Studio Time, Stadium Gigs & Rubbing Shoulders with Nelson Mandela: Meet Marty Hailey - Melodie
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Studio Time, Stadium Gigs & Rubbing Shoulders with Nelson Mandela: Meet Marty Hailey

We caught up with award-winning composer, producer and touring musician Marty Hailey. Meeting Nelson Mandela!? That’s just one of many highlights in this illustrious musical career.

The Interview

Melodie: Hey Marty, thanks for chatting with me today! What have you been working on lately?

Marty: Pleasure, Selin. This is actually a nice, much-needed break from work for me.

I’ve just finished producing an album for a fantastic young singer/songwriter from Edinburgh called Sophie Penman – she’s amazing. She’s got piano grades, plays the guitar, has been writing songs since she was 12 and has the most unbelievable voice, really magical. I’ve just completed the record that’s going to mastering this week, so that’s been quite fun!

There’s another artist from Edinburgh called Katherine Aly, I’ve been doing some work for her which has been getting placed on the BBC, which is great. She actually just had an amazing video drop for the new single we wrote and produced! Her last single Glow and Ignite was chosen Single of The Week on BBC Radio Scotland in July. I’ve actually just received a call from her for another set of recordings, so that means more interesting work is on its way.

Writing-wise, it’s been a busy year – I’ve done a few things for Melodie, which have been very fun. I’m working on a lot of production stuff at the moment, lots coming!

Sounds like you always have multiple projects that you’re working on at the same time, which is very nice – keeps it fun & interesting!

I guess music has always been like that for me. I started off by playing, but even when I was younger, back in high school, I was always interested in the technology and production side of music, I’ve always liked that. They go hand in hand but also doing this as your full-time job, you have to pivot to different things. I have found myself working in theatres, touring with bands, making records or writing film scores. I never say no to working on and with music. I’m grateful for the breadth of opportunities that I have, and the variety is great.

Also, they do all feed into other things. Working on the arrangement side of music definitely covers all the work that I do, not just the shows but also writing scores and having an understanding of how things fit together, how voice leading works etc. The same goes for the production side of things – if I arrange a string section or brass for a record, they all fit together.

That’s not to say there’s no repetitiveness in working in music though. Like with any other job, you have different personalities that you need to manage. When producing for the same show over a long period of time, the show might not have any scope for improvising or bringing your own style to it, which can get repetitive. Of course, being a freelancer and working for yourself also means you have to generate your own work, but overall it’s still very fun!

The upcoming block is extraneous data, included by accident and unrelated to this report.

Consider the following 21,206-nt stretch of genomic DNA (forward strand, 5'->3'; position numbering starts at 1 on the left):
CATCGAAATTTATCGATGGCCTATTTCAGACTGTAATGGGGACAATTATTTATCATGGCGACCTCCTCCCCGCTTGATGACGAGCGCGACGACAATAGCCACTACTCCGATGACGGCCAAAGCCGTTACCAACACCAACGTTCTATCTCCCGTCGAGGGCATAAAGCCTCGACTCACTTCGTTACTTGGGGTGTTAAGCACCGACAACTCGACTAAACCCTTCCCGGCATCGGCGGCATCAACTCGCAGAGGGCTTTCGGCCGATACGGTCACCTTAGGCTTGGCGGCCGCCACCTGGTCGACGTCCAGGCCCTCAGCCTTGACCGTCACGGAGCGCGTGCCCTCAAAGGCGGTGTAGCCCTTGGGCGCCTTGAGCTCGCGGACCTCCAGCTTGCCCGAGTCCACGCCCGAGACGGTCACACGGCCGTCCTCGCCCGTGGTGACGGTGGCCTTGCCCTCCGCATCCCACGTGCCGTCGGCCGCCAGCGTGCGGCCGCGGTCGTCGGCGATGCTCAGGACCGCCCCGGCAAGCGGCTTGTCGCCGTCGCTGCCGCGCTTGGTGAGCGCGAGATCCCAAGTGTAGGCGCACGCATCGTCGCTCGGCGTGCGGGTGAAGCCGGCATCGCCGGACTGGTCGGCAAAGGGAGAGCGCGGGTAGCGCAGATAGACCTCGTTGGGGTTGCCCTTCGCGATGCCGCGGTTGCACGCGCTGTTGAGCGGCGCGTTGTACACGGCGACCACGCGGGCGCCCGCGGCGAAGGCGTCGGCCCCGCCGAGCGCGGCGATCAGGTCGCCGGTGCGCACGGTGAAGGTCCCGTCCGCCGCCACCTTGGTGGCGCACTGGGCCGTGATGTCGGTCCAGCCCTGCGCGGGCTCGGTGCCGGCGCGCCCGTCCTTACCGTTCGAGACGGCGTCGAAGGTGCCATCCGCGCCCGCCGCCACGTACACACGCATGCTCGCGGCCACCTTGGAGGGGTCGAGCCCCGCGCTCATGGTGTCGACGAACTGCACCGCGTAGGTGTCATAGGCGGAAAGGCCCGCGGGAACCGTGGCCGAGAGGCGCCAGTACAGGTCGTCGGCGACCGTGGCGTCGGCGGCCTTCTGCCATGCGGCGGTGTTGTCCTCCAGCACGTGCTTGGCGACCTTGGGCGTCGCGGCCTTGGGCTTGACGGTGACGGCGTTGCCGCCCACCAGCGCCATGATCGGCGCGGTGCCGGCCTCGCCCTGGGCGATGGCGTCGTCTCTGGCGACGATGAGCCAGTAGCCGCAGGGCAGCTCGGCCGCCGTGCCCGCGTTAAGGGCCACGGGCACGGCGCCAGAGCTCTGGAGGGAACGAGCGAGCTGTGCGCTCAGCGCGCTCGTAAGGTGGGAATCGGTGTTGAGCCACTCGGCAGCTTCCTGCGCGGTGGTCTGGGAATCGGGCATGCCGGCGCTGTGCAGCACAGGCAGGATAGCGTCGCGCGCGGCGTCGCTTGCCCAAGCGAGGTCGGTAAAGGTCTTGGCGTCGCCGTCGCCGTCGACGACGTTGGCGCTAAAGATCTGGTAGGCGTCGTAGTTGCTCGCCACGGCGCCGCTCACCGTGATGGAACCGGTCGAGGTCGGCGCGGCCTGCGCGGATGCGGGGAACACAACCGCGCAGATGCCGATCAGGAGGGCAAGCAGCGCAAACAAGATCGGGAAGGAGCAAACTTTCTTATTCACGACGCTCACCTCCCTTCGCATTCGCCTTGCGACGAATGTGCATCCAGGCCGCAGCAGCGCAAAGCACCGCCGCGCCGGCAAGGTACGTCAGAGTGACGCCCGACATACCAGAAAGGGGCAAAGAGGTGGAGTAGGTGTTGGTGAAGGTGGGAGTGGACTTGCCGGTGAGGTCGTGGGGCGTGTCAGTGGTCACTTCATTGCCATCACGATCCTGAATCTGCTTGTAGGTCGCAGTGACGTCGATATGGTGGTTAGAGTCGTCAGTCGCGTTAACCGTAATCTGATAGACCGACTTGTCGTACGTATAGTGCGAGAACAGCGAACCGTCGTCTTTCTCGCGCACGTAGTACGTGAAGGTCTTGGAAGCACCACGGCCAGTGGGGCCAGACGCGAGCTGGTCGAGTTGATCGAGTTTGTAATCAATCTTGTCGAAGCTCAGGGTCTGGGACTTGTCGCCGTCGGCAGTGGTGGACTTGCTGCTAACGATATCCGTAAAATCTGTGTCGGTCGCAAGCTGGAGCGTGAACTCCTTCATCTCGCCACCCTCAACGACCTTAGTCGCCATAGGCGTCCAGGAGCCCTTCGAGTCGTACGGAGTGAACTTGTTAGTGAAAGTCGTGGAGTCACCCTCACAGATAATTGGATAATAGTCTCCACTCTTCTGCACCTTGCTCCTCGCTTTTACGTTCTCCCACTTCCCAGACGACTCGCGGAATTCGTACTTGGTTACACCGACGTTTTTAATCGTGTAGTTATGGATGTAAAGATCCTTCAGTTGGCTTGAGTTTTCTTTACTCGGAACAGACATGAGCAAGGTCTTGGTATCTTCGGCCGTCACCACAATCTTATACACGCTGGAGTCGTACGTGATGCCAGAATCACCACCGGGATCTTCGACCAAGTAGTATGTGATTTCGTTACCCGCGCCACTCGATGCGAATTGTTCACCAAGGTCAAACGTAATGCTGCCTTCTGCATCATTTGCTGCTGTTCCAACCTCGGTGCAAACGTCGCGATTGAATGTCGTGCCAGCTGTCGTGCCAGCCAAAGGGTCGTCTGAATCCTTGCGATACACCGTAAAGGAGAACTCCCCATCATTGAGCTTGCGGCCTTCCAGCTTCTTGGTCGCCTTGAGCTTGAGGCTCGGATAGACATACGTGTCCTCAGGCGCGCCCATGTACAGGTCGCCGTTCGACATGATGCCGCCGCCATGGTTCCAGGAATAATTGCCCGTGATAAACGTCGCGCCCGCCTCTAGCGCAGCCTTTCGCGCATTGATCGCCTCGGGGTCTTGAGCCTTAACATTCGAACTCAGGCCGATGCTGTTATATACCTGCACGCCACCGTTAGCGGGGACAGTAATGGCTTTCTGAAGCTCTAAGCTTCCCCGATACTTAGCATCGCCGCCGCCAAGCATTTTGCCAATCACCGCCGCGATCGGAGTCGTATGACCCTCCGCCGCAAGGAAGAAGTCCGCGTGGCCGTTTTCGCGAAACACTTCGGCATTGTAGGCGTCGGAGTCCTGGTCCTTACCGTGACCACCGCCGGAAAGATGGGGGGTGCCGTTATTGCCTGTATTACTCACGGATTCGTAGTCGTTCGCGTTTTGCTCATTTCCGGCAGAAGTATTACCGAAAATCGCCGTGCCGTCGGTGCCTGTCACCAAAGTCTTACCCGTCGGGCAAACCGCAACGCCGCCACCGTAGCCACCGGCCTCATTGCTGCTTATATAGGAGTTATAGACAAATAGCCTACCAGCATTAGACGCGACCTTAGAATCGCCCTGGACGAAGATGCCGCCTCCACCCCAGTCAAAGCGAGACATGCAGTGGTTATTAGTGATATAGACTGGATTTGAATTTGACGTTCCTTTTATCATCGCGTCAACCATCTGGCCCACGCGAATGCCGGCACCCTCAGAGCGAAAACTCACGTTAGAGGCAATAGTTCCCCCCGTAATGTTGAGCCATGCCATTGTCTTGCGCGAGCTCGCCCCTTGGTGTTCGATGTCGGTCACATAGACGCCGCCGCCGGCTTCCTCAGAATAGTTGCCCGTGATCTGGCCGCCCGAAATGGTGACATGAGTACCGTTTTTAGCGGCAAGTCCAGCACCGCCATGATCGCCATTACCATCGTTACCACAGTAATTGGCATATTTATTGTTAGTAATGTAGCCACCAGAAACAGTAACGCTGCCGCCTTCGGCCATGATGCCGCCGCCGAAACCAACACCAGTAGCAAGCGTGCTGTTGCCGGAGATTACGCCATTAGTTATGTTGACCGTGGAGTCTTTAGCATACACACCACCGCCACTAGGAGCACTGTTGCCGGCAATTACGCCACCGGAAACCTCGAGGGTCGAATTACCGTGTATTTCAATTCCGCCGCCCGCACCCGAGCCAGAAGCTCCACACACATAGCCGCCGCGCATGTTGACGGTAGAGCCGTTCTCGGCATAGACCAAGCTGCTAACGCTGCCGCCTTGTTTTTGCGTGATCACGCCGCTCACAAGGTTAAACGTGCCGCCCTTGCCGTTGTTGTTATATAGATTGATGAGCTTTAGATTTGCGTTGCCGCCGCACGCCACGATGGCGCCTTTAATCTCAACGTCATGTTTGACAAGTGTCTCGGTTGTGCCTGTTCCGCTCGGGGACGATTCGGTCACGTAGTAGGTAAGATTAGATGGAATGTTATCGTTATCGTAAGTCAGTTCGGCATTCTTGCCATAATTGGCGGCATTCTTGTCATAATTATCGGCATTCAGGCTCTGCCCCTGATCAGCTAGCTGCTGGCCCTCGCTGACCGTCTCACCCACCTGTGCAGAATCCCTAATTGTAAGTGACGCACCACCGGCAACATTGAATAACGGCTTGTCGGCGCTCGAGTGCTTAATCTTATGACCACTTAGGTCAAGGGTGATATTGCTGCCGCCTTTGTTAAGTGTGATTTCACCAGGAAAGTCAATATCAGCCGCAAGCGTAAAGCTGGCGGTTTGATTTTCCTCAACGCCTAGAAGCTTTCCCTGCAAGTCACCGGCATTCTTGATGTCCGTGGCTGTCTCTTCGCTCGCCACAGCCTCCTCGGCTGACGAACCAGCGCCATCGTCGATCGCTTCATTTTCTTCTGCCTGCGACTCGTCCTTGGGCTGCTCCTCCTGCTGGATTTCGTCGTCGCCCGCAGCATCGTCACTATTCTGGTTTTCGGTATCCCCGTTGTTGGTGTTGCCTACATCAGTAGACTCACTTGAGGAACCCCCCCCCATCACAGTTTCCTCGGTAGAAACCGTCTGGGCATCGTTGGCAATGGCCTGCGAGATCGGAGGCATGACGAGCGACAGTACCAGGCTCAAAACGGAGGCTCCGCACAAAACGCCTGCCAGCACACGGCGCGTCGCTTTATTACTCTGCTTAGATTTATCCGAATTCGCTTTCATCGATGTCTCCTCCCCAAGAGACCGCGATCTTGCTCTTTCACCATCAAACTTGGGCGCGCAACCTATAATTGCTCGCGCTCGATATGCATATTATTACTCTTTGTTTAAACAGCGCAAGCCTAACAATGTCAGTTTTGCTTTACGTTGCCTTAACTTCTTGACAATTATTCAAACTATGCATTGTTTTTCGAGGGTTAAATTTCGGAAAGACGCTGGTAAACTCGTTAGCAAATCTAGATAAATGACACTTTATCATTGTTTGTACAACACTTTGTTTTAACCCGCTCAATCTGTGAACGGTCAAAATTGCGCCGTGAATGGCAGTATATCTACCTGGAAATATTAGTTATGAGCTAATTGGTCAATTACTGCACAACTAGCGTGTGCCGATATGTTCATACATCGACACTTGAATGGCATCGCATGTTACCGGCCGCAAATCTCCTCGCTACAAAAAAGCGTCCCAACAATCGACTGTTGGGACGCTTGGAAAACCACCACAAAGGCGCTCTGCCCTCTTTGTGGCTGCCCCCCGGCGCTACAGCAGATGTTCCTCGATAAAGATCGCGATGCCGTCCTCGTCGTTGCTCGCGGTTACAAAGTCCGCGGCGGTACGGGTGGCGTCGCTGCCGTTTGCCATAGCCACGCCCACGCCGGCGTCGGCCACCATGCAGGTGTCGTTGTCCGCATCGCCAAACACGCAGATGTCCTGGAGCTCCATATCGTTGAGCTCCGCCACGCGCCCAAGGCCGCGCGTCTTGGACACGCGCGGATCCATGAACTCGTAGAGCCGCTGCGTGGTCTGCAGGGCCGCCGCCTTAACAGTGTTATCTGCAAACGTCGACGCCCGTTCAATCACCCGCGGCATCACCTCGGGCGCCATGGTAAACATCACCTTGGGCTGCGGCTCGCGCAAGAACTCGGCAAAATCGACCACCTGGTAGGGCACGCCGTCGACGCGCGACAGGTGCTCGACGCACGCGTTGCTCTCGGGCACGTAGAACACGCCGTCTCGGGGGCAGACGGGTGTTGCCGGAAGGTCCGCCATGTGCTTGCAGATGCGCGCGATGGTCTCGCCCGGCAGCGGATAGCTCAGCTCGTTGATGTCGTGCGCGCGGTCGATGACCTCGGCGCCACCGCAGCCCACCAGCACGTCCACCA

You’re definitely right… It sounds like the variety of projects you eventually get to work on make up for the occasional repetitiveness though! So how did you get started in music?

I first got started in music, like a lot of kids growing up in Australia, by playing the recorder. I grew up going to church, and my parents bought a small electronic keyboard when I was 9-10. It was a tiny little Yamaha. Coming home from church, I was working out the melodies pretty quickly, and my parents realised that.

I also remember being in the cinema – we had just moved to Australia from the UK, and we went to see Fantasia. This is actually my earliest ever memory – I remember the very first piece was Bach’s Toccata and Fugue in D minor, which got me intrigued. I was also very interested in music and screen working together. The journey definitely started with that electronic keyboard though!

How did you get into writing music for picture then?

The first proper paid job I had for writing for picture was a documentary in the early 2000s called Renewing Women’s Business, and it was about a woman called Lily Gin Gina who was the last full blooded female elder of the Wardaman people from The Kimberley in Northwest Australia. It was a very interesting job because not only did I have to get approved, you know, as a ‘white fulla’ living in Sydney, but also a lot of the images were of sacred women’s business and sacred sites, so I had to get approval for looking at those photos. It was an amazing project to work on.

I also did some music for a Channel 7 show called Auction Squad in the early 2000s. There were some other small projects that I worked on prior to that, but these were the first two proper jobs writing for screen, which started it all!

What was the first album you bought?

The first single I bought was the theme from The Wombles. The first cassette I bought was from Kiss – a must!

What is the best thing about being a composer, producer & musician?